Orissa: terror on Christmas Day as fundamentalists kill three people, set 13 Churches on fire
New Delhi (AsiaNews) – This Christmas was a day of violence in Orissa. The temporary toll includes three people killed; 13 churches set on fire; two parish houses destroyed; tens of people hurt, many seriously; a Christian orphanage vandalised; trains blocked for hours; and police cars torched; al of it as a result of a full scale onslaught by the Viśva Hindū Parişad (VHP), a Hindu fundamentalist organisation. The terror started on Christmas eve and continued throughout Christmas Day. The police has imposed a curfew in many villages but is still unable to keep the situation under control.
The spark that ignited the wave of violence was a visit on Christmas Eve to Bramunigam in Phulbani District (Orissa) by Swami Lakhananda Sarswati, an 80-year-old local VHP leader. Surrounded by his bodyguards, he came to a Christian area where local worshippers had put up again tents to celebrate Christmas that some 300 VHP members had previously destroyed. A quarrel followed which the media reported as “an attack against Swami Lakhananda Sarswati.” The VHP reacted to the incident by calling for a day of “national strike” in Orissa.
In Phulbani District all hell broke lose. Many armed VHP members attacked churches, some 13 in all, forbidding Christians from celebrating Christmas, shooting at people, killing three (two Christians) and wounding many more, including three who are now fighting for their life. Clashes continued into Christmas Day with police doing nothing according to eyewitnesses.
The list of violent incidents in Phulbani released by the All India Christian Council includes:
§ In the Daringabadi Block the offices of World Vision of India, a Protestant organisation, were attacked and set on fire; office documents were destroyed along with a jeep and seven motorcycles.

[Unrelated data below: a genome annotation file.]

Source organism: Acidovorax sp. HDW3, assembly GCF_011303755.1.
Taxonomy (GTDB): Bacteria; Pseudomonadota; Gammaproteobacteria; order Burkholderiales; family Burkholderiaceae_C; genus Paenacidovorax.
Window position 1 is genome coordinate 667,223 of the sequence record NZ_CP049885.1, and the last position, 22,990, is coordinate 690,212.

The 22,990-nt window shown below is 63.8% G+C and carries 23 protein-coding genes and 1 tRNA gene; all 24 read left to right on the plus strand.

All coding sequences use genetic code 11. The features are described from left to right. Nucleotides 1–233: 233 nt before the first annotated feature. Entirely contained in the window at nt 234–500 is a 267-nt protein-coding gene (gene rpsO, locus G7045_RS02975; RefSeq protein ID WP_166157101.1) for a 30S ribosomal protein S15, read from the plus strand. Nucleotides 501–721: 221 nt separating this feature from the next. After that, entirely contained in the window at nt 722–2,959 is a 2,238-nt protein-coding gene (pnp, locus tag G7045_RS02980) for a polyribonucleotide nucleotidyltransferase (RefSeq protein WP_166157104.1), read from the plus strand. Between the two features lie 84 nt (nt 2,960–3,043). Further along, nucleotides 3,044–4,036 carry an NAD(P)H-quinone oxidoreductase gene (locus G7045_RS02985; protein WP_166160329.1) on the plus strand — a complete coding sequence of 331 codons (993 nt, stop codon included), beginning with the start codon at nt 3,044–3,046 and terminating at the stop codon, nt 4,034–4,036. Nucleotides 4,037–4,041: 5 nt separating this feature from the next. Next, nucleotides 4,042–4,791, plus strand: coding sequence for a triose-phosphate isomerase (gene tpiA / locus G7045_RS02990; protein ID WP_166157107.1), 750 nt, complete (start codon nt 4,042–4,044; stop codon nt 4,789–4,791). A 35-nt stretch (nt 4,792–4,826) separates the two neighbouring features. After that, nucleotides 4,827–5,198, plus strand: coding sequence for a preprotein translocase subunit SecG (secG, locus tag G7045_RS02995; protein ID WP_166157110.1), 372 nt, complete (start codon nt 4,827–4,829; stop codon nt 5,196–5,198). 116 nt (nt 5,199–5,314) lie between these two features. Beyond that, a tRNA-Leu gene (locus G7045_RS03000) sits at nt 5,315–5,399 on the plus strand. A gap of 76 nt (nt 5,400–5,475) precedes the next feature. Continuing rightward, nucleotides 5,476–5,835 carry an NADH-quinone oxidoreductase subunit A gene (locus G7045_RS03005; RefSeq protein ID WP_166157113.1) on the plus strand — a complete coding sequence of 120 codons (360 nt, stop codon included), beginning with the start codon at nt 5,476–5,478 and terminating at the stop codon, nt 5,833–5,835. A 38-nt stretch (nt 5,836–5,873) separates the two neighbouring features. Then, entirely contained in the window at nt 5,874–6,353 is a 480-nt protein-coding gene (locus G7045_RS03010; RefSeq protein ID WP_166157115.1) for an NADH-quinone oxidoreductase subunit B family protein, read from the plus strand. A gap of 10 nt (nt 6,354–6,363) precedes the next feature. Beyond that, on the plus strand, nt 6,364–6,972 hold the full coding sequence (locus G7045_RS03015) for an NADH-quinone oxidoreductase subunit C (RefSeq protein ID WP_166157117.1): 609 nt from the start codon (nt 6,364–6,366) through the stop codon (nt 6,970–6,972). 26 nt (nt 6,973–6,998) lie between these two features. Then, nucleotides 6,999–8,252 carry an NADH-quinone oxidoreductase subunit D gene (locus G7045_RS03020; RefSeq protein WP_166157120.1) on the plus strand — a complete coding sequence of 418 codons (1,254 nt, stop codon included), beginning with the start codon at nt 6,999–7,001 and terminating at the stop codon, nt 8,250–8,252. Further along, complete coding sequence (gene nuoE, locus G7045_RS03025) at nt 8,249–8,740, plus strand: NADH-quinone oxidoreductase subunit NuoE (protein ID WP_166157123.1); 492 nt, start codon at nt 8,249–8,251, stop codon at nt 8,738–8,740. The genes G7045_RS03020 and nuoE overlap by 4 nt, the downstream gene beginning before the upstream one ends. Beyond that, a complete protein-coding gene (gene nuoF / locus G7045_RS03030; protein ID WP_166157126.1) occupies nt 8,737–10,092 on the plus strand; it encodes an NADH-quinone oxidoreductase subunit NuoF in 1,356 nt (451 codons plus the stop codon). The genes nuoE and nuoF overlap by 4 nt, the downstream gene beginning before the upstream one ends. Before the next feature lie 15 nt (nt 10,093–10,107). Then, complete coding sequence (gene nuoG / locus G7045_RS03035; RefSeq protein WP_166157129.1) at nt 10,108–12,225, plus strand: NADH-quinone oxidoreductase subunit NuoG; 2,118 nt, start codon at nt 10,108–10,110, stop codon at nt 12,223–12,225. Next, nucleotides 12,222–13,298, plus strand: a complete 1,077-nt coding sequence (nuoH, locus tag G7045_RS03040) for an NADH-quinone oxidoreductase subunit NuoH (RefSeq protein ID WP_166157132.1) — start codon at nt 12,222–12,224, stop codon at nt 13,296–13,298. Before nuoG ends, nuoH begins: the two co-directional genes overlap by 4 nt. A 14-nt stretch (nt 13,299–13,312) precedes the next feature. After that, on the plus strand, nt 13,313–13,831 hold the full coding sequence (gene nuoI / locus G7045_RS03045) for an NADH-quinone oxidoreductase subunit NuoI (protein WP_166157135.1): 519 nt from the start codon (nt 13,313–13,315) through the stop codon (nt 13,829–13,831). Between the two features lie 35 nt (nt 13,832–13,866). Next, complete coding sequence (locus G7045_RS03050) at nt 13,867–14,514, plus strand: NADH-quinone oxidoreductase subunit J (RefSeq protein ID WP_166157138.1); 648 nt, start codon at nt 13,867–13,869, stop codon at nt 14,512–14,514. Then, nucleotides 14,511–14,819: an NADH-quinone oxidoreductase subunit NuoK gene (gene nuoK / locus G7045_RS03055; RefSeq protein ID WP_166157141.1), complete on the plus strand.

§ In the Balliguda Block, five churches were damaged, including a Baptist church, a Catholic church and a Pentecostal church as well as a Catholic Sisters' convent. Furniture, sound systems and tents were burnt. A computer training centre was vandalised. VHP members also interrupted Christmas celebration at another Baptist church.
§ In Nuagam Block, churches in Kdupakia, Sirtiguda and Gosukia Jangungia villages were attacked; furniture and liturgical items were destroyed.
§ In Chakapad Block, a church was set on fire whilst Christians were holding a Christmas celebration. Some parishioners were hurt.
§ In Phringia Block, a Catholic church was destroyed by a bomb thrown by fundamentalists. A Protestant clergyman, Rev Junas Digal, had his head shaved, was forcibly brought before a Hindu temple and forced to bow in front of a Hindu deity.
§ In Raikia, tens of Christian-owned shops were reportedly destroyed with armed VHP vigilante groups, marching up and down the streets all day long, ordering Christians to stay indoors.
§ In central Phulbani, a Baptist church and a Catholic church were not allowed to conduct Christmas celebrations. An orphanage run by a Catholic priest was attacked and three vehicles torched. The Carmel Convent School in Phulbani was attacked; its school buses and vehicles were broken into, then set on fire and destroyed.
Many Christians have complained that the police did nothing to stop the violence. But in Phulbani and Tikabali mobs of Hindu fundamentalists also attacked a police station and road block, setting them and a jeep on fire.
The private residence of a minister, Padmanabh Beheras, was also attacked.
A four-hour sit-in organised by the VHP blocked railways and highways in Cuttack, Balasore, Bubaneshwar and Bhadrak causing major delays for train travellers.
Revenue Divisional Commissioner Satyabrata Sahu said the authorities imposed a curfew on Phulbani, Baliguda, Daringibadi and Brahmanigaon, but the situation has not yet returned to normal.
There are about 100,000 Christians in Orissa’s Phulbani District out of a population of 650,000 people.
In the state of Orissa, which is a stronghold of Hindu fundamentalist nationalism, an anti-conversion law has been in place since 1968 blocking missionary activities by Christians.
In 1999 an Australian missionary, Graham Staines, and his two children were murdered and their bodies set on fire in their car.
In the same year a Catholic priest, Fr Arul Doss, was also killed.